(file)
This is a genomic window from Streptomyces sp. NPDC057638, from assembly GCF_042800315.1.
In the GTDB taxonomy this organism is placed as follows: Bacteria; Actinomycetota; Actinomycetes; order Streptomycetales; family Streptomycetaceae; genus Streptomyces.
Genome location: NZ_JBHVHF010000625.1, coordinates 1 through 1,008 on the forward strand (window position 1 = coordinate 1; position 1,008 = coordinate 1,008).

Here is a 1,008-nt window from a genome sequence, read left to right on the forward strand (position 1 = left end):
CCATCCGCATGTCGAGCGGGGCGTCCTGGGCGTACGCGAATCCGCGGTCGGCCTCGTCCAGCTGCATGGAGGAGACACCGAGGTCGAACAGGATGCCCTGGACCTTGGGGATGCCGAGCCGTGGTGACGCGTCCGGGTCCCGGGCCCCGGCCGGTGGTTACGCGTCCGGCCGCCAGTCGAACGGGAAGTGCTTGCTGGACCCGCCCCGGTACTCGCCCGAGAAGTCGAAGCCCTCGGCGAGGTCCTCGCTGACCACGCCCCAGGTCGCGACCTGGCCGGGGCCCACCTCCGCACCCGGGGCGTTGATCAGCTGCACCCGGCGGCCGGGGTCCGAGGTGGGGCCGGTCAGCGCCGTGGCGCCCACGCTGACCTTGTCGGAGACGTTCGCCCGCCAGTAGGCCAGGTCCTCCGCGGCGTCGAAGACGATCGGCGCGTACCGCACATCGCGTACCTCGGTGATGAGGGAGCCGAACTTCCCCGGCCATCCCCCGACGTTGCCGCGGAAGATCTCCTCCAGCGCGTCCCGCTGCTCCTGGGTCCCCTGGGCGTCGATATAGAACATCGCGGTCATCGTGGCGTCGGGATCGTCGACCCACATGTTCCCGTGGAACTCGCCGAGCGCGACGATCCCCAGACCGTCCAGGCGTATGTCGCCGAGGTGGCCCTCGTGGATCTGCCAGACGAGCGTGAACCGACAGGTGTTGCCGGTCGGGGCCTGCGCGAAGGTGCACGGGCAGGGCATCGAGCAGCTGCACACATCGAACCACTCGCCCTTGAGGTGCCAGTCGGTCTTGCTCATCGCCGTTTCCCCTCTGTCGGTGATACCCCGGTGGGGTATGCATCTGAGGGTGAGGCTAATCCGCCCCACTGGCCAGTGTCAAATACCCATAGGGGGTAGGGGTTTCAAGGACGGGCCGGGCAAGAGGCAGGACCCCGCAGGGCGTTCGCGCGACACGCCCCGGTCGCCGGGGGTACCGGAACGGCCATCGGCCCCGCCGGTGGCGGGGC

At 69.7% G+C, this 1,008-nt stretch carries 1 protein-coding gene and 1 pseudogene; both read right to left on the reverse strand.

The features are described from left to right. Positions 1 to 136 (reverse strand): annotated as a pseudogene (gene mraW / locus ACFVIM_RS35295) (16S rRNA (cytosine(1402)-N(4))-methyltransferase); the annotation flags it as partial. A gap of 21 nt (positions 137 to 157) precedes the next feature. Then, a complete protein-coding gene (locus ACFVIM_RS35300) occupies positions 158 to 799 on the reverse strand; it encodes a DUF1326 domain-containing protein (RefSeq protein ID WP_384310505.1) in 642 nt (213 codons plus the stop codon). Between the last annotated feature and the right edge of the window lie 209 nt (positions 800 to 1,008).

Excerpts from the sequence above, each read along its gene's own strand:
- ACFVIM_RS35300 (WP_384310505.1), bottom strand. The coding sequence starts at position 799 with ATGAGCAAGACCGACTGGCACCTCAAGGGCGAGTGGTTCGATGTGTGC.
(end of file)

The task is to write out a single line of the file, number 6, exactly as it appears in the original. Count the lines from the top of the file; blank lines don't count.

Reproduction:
At 69.7% G+C, this 1,008-nt stretch carries 1 protein-coding gene and 1 pseudogene; both read right to left on the reverse strand.